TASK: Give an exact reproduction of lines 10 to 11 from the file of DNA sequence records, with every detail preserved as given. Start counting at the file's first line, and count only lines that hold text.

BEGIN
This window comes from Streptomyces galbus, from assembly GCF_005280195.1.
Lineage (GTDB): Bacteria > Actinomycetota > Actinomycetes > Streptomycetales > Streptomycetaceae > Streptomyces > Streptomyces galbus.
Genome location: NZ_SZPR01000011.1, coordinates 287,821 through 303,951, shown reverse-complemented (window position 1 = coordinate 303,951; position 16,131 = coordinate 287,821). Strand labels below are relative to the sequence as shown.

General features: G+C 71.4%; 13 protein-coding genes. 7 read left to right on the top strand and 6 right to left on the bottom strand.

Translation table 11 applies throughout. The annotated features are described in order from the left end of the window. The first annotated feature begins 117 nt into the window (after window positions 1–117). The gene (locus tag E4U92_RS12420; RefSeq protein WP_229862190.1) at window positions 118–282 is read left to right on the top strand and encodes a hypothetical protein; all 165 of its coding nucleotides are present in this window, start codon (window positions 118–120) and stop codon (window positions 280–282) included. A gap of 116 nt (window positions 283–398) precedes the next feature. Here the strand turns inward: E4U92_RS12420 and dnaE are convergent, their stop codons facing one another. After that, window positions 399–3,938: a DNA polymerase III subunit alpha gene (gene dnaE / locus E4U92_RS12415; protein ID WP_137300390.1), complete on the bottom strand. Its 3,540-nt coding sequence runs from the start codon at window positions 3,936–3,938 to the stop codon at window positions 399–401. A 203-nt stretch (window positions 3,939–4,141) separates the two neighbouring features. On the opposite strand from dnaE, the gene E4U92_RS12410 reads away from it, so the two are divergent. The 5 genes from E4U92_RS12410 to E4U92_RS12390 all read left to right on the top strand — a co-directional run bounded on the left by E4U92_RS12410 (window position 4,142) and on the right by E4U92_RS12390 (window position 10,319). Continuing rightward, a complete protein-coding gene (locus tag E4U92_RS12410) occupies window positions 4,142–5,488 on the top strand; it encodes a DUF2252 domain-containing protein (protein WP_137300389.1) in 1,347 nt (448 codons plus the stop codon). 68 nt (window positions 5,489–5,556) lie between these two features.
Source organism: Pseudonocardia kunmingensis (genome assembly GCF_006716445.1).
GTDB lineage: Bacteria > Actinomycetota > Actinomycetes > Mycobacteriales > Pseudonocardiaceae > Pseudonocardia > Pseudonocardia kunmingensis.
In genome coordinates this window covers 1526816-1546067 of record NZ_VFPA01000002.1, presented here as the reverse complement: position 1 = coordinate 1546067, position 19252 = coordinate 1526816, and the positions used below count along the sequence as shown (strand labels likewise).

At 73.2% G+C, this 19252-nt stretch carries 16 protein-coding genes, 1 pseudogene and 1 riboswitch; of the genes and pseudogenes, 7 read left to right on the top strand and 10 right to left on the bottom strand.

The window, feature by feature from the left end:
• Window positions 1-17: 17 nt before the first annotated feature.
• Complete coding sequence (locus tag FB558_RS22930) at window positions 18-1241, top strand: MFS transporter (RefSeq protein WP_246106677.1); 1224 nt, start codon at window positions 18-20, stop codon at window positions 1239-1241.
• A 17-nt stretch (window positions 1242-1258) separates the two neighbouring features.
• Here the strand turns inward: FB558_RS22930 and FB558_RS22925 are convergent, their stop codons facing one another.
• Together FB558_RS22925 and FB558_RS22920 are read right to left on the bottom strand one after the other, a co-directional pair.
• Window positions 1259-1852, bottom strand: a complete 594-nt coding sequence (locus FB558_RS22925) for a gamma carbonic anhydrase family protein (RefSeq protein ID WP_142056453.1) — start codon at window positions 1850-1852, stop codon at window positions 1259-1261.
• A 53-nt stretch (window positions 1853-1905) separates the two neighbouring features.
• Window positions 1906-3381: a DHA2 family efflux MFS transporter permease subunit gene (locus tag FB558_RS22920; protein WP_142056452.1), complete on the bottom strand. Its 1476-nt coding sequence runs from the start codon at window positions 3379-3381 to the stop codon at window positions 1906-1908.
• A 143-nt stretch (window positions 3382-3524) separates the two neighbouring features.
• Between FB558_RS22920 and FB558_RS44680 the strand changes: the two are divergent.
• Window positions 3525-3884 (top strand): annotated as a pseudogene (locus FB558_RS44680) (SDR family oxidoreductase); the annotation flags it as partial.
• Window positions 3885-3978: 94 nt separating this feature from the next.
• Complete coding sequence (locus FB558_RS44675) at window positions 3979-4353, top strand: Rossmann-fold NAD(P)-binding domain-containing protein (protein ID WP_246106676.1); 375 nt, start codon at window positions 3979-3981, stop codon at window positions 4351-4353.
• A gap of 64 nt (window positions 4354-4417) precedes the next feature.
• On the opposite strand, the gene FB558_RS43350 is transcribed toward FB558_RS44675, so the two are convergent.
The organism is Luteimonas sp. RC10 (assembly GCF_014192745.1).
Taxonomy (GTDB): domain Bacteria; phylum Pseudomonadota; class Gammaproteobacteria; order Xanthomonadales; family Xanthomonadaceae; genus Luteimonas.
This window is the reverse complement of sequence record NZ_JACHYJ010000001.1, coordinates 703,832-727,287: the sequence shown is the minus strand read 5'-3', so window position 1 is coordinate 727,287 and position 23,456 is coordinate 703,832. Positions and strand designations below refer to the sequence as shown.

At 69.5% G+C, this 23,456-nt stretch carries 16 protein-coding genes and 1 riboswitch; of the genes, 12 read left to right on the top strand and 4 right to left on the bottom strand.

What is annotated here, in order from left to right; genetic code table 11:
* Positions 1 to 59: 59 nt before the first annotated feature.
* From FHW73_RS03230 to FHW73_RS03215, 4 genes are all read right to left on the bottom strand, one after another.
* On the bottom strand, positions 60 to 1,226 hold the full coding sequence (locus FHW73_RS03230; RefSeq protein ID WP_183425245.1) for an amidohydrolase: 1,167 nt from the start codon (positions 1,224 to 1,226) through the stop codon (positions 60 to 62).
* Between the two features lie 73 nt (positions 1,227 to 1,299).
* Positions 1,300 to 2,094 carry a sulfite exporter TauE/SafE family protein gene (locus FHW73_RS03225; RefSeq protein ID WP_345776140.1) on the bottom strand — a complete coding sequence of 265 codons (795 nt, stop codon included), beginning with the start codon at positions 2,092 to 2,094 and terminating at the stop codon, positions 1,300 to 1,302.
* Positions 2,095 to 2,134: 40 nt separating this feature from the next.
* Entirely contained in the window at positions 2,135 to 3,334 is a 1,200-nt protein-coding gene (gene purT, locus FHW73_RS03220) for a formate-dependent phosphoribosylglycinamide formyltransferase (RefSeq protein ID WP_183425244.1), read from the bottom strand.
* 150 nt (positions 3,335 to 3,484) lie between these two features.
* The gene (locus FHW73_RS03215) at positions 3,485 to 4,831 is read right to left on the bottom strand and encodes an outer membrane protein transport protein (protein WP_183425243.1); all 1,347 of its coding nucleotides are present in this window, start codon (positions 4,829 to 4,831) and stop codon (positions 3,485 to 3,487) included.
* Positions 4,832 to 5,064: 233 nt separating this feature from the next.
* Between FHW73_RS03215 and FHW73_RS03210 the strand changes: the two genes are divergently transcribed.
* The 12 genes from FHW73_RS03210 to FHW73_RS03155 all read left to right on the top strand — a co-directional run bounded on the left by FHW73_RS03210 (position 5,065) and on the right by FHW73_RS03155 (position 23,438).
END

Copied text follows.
The window, feature by feature from the left end:
• Window positions 1-17: 17 nt before the first annotated feature.